Centuries ago, London (and the rest of England) was teeming with wildlife. But most of it (including beavers) were hunted down or pushed aside by urbanization. But in recent years, London has been pushing rewilding efforts — and, as part of the efforts, a few beavers were released around the city. Now, scientists note the first baby beaver born in London in some 400 years.
Beavers make a stunning comeback
There was a time when the European beaver was common across much of Europe and Asia. In most places, however, they were hunted to extinction or near-extinction. In The UK, however, beavers were hunted even sooner. In the 16th century, the Elizabethan English loved beaver fur and meat so they hunted the entire population to apparent extinction.
But in 2013, a surprising video emerged of beavers on the aptly-named Otter River, in Devon, England. It’s not clear how the beavers got there in the first place, and authorities were planning on having them removed. But the Devon Wildlife Trust, the local branch of the Royal Society of Wildlife Trusts, stepped in to help the beavers. Along with the researchers from the University of Exeter, they showed that the beavers had a positive impact on the environment.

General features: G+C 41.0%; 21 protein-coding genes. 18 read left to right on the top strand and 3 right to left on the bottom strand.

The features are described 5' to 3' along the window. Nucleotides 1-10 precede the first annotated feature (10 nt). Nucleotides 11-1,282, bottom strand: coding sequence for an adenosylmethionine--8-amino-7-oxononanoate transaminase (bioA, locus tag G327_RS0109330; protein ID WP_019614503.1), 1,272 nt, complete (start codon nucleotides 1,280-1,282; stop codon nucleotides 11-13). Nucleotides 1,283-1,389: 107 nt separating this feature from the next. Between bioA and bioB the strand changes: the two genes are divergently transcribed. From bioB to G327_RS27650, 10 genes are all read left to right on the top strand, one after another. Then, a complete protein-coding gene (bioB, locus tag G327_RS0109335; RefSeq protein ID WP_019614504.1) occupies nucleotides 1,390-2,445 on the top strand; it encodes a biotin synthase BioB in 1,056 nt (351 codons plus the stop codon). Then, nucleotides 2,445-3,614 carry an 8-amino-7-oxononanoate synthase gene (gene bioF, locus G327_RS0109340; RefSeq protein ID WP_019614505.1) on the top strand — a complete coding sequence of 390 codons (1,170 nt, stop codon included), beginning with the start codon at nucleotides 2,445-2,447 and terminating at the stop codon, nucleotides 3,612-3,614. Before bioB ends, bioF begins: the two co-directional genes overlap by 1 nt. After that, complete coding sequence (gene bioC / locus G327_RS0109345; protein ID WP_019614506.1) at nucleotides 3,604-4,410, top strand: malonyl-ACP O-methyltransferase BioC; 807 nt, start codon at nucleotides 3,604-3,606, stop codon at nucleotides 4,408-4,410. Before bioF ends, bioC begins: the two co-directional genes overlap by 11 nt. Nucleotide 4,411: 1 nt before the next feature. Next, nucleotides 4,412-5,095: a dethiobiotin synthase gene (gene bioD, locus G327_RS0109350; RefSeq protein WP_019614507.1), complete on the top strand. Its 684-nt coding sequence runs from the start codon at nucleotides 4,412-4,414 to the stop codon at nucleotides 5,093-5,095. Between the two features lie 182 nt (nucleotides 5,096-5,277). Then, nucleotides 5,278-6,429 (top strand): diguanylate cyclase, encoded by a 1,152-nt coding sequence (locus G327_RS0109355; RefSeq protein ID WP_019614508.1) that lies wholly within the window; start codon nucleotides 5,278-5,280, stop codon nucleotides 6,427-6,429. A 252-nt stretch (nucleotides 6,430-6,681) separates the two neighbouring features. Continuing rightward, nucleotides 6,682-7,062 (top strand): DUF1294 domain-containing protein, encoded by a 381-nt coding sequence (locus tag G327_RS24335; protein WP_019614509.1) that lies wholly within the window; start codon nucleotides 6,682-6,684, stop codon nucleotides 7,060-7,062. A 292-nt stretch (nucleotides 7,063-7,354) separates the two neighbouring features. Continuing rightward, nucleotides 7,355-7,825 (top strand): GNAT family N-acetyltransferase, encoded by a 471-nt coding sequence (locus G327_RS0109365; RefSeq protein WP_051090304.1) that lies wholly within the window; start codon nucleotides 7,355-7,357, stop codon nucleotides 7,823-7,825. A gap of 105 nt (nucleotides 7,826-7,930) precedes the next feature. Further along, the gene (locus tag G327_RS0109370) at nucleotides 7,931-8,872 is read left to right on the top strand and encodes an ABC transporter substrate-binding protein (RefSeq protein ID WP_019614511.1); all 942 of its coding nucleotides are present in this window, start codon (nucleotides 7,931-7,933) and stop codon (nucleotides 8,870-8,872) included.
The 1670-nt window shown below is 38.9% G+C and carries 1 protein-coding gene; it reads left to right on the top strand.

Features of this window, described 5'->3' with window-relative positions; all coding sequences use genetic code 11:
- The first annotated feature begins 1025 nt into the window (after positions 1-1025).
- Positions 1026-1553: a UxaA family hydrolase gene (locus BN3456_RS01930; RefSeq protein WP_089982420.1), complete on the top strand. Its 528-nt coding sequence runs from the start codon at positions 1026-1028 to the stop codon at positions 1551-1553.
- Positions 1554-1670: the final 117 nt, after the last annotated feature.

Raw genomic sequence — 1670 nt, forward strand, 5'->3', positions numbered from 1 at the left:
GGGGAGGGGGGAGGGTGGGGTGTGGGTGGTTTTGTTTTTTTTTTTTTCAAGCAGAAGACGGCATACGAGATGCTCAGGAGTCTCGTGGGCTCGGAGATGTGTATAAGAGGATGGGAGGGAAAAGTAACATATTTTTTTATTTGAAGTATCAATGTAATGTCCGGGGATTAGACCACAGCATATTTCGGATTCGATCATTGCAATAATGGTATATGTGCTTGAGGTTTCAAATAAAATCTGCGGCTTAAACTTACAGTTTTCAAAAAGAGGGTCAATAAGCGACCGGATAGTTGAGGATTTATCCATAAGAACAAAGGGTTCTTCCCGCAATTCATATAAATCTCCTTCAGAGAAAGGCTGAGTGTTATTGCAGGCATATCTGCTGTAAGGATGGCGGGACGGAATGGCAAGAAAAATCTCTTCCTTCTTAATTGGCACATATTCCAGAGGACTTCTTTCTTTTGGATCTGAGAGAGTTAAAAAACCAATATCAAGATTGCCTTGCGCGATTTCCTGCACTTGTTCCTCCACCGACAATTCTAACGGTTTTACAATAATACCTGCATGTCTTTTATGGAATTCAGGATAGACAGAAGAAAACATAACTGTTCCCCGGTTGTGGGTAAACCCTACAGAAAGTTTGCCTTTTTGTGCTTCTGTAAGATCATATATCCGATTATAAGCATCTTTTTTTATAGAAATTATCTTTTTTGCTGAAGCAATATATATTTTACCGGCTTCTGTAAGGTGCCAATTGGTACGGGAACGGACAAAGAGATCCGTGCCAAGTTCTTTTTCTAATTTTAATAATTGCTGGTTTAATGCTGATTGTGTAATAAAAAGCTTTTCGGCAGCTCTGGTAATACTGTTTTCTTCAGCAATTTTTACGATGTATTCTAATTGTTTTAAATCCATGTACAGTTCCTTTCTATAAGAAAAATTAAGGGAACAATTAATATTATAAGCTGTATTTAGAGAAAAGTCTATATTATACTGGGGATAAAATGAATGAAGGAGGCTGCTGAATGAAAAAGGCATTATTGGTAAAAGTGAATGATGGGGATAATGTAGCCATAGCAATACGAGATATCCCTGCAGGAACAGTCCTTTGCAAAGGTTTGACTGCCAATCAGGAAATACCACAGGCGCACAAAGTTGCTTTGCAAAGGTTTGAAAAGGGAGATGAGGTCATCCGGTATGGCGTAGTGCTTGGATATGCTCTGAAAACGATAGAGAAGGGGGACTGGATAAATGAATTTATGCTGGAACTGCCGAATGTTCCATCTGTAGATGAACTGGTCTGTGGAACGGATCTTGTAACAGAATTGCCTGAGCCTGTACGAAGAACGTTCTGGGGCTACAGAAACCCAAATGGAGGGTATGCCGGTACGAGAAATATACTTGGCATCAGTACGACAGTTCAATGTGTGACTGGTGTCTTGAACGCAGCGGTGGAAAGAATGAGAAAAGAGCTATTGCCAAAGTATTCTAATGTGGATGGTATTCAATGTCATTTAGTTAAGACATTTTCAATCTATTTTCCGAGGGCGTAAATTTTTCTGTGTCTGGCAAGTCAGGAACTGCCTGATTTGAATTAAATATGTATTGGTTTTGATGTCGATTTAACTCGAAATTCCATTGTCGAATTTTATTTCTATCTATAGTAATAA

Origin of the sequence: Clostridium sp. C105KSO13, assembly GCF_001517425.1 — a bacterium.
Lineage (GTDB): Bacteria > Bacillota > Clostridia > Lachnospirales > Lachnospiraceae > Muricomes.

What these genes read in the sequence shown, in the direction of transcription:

Not only were the beavers allowed to stay in Devon, but other parts of the UK started looking at rewilding beavers as well. In 2021, beavers were also reintroduced to North London. Enfield council in London also began a beaver reintroduction programme last year and now, the population seems to be establishing itself.
This is good news not just for the beavers themselves, but for London too. Beavers provide a number of important environmental services, particularly in regards to environmental protection and coastal management. Enfield council’s cabinet member for the environment, Rick Jewell, said:
“The beavers’ hard work creating a natural wetland ecosystem will contribute to excellent flood defences, protecting the local area and hundreds of homes from flooding downstream to the south-east of the borough, while encouraging biodiversity.”
Not much is known yet about the Londoner baby beaver. Not even its sex has been established, but Capel Manor college, a special environmental college, is working with Beaver Trust NGO to give the beaver a comprehensive health check.
Ultimately, the goal is to help the beavers establish themselves over a 10-acre area in west London. People in London will be able to go on “beaver safaris” and see the animals, in addition to enjoying the environmental services the critters provide. In the meantime, the couple believed to be the parents have expanded their lodge and felled several trees, including a large willow that will regrow by shooting out new stems.
Beaver dams are popping up, a sign that the animals are starting to make London their home.
No doubt, there’s still more to come from the beavers.